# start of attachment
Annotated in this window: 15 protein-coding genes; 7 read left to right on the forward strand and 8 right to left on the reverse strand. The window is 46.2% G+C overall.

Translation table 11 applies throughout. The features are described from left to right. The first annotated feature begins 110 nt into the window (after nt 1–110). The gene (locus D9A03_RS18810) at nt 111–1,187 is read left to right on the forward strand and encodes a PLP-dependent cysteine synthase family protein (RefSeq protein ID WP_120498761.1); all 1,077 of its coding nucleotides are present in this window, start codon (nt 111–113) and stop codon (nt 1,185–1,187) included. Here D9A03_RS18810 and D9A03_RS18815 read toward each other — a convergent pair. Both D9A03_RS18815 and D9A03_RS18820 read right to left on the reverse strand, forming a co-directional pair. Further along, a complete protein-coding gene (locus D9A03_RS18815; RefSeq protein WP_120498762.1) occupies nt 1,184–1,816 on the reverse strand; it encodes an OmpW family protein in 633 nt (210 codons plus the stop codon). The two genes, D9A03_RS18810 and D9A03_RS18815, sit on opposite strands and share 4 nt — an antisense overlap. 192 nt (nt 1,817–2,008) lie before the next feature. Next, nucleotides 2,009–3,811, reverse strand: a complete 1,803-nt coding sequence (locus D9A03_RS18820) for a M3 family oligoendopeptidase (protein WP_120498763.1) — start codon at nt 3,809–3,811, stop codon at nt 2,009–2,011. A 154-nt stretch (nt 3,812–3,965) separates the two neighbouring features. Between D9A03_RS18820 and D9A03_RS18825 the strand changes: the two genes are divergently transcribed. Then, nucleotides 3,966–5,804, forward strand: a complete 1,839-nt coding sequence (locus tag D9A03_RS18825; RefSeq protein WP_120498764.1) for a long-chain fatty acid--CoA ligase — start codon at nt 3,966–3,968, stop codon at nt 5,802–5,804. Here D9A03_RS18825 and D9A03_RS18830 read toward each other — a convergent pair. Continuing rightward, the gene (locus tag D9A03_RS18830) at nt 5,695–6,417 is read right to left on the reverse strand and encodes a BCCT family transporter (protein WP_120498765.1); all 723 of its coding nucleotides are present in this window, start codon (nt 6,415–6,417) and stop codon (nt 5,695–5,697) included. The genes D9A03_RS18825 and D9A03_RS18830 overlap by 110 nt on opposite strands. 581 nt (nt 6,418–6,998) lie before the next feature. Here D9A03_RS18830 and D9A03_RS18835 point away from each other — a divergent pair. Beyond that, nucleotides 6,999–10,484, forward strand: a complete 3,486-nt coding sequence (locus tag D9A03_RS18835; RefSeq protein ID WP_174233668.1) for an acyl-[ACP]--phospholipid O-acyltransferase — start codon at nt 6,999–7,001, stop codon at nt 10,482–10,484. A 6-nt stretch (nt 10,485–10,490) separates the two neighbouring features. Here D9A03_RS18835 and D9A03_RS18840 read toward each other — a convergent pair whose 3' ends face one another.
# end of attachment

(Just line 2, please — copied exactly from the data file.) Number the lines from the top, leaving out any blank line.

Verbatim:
Translation table 11 applies throughout. The features are described from left to right. The first annotated feature begins 110 nt into the window (after nt 1–110). The gene (locus D9A03_RS18810) at nt 111–1,187 is read left to right on the forward strand and encodes a PLP-dependent cysteine synthase family protein (RefSeq protein ID WP_120498761.1); all 1,077 of its coding nucleotides are present in this window, start codon (nt 111–113) and stop codon (nt 1,185–1,187) included. Here D9A03_RS18810 and D9A03_RS18815 read toward each other — a convergent pair. Both D9A03_RS18815 and D9A03_RS18820 read right to left on the reverse strand, forming a co-directional pair. Further along, a complete protein-coding gene (locus D9A03_RS18815; RefSeq protein WP_120498762.1) occupies nt 1,184–1,816 on the reverse strand; it encodes an OmpW family protein in 633 nt (210 codons plus the stop codon). The two genes, D9A03_RS18810 and D9A03_RS18815, sit on opposite strands and share 4 nt — an antisense overlap. 192 nt (nt 1,817–2,008) lie before the next feature. Next, nucleotides 2,009–3,811, reverse strand: a complete 1,803-nt coding sequence (locus D9A03_RS18820) for a M3 family oligoendopeptidase (protein WP_120498763.1) — start codon at nt 3,809–3,811, stop codon at nt 2,009–2,011. A 154-nt stretch (nt 3,812–3,965) separates the two neighbouring features. Between D9A03_RS18820 and D9A03_RS18825 the strand changes: the two genes are divergently transcribed. Then, nucleotides 3,966–5,804, forward strand: a complete 1,839-nt coding sequence (locus tag D9A03_RS18825; RefSeq protein WP_120498764.1) for a long-chain fatty acid--CoA ligase — start codon at nt 3,966–3,968, stop codon at nt 5,802–5,804. Here D9A03_RS18825 and D9A03_RS18830 read toward each other — a convergent pair. Continuing rightward, the gene (locus tag D9A03_RS18830) at nt 5,695–6,417 is read right to left on the reverse strand and encodes a BCCT family transporter (protein WP_120498765.1); all 723 of its coding nucleotides are present in this window, start codon (nt 6,415–6,417) and stop codon (nt 5,695–5,697) included. The genes D9A03_RS18825 and D9A03_RS18830 overlap by 110 nt on opposite strands. 581 nt (nt 6,418–6,998) lie before the next feature. Here D9A03_RS18830 and D9A03_RS18835 point away from each other — a divergent pair. Beyond that, nucleotides 6,999–10,484, forward strand: a complete 3,486-nt coding sequence (locus tag D9A03_RS18835; RefSeq protein ID WP_174233668.1) for an acyl-[ACP]--phospholipid O-acyltransferase — start codon at nt 6,999–7,001, stop codon at nt 10,482–10,484. A 6-nt stretch (nt 10,485–10,490) separates the two neighbouring features. Here D9A03_RS18835 and D9A03_RS18840 read toward each other — a convergent pair whose 3' ends face one another.